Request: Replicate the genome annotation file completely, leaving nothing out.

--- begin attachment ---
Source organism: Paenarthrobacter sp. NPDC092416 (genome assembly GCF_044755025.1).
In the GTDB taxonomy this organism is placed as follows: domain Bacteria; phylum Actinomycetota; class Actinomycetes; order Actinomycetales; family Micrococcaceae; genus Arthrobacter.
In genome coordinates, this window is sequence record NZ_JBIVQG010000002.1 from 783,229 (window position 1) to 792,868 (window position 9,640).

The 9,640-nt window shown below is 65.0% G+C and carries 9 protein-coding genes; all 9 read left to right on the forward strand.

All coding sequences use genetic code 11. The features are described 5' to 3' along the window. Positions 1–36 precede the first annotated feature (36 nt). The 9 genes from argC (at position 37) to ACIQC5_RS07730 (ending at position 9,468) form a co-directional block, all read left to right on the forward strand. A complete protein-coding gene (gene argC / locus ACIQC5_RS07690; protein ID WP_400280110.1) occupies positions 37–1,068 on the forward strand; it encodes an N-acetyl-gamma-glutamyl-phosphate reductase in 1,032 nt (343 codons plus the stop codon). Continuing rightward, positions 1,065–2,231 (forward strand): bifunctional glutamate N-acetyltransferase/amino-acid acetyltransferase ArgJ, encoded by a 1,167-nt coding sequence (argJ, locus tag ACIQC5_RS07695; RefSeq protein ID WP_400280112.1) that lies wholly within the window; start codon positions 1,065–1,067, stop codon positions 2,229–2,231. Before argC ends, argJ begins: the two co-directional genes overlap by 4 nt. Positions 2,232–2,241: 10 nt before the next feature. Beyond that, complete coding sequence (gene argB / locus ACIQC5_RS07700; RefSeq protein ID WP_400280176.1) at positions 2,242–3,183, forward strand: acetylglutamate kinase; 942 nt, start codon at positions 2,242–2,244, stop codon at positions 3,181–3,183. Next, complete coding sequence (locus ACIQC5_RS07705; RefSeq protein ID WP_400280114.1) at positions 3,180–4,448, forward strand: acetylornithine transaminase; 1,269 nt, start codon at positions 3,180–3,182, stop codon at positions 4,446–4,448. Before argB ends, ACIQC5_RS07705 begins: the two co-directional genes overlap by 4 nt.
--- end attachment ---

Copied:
Source organism: Paenarthrobacter sp. NPDC092416 (genome assembly GCF_044755025.1).
In the GTDB taxonomy this organism is placed as follows: domain Bacteria; phylum Actinomycetota; class Actinomycetes; order Actinomycetales; family Micrococcaceae; genus Arthrobacter.
In genome coordinates, this window is sequence record NZ_JBIVQG010000002.1 from 783,229 (window position 1) to 792,868 (window position 9,640).

The 9,640-nt window shown below is 65.0% G+C and carries 9 protein-coding genes; all 9 read left to right on the forward strand.

All coding sequences use genetic code 11. The features are described 5' to 3' along the window. Positions 1–36 precede the first annotated feature (36 nt). The 9 genes from argC (at position 37) to ACIQC5_RS07730 (ending at position 9,468) form a co-directional block, all read left to right on the forward strand. A complete protein-coding gene (gene argC / locus ACIQC5_RS07690; protein ID WP_400280110.1) occupies positions 37–1,068 on the forward strand; it encodes an N-acetyl-gamma-glutamyl-phosphate reductase in 1,032 nt (343 codons plus the stop codon). Continuing rightward, positions 1,065–2,231 (forward strand): bifunctional glutamate N-acetyltransferase/amino-acid acetyltransferase ArgJ, encoded by a 1,167-nt coding sequence (argJ, locus tag ACIQC5_RS07695; RefSeq protein ID WP_400280112.1) that lies wholly within the window; start codon positions 1,065–1,067, stop codon positions 2,229–2,231. Before argC ends, argJ begins: the two co-directional genes overlap by 4 nt. Positions 2,232–2,241: 10 nt before the next feature. Beyond that, complete coding sequence (gene argB / locus ACIQC5_RS07700; RefSeq protein ID WP_400280176.1) at positions 2,242–3,183, forward strand: acetylglutamate kinase; 942 nt, start codon at positions 2,242–2,244, stop codon at positions 3,181–3,183. Next, complete coding sequence (locus ACIQC5_RS07705; RefSeq protein ID WP_400280114.1) at positions 3,180–4,448, forward strand: acetylornithine transaminase; 1,269 nt, start codon at positions 3,180–3,182, stop codon at positions 4,446–4,448. Before argB ends, ACIQC5_RS07705 begins: the two co-directional genes overlap by 4 nt.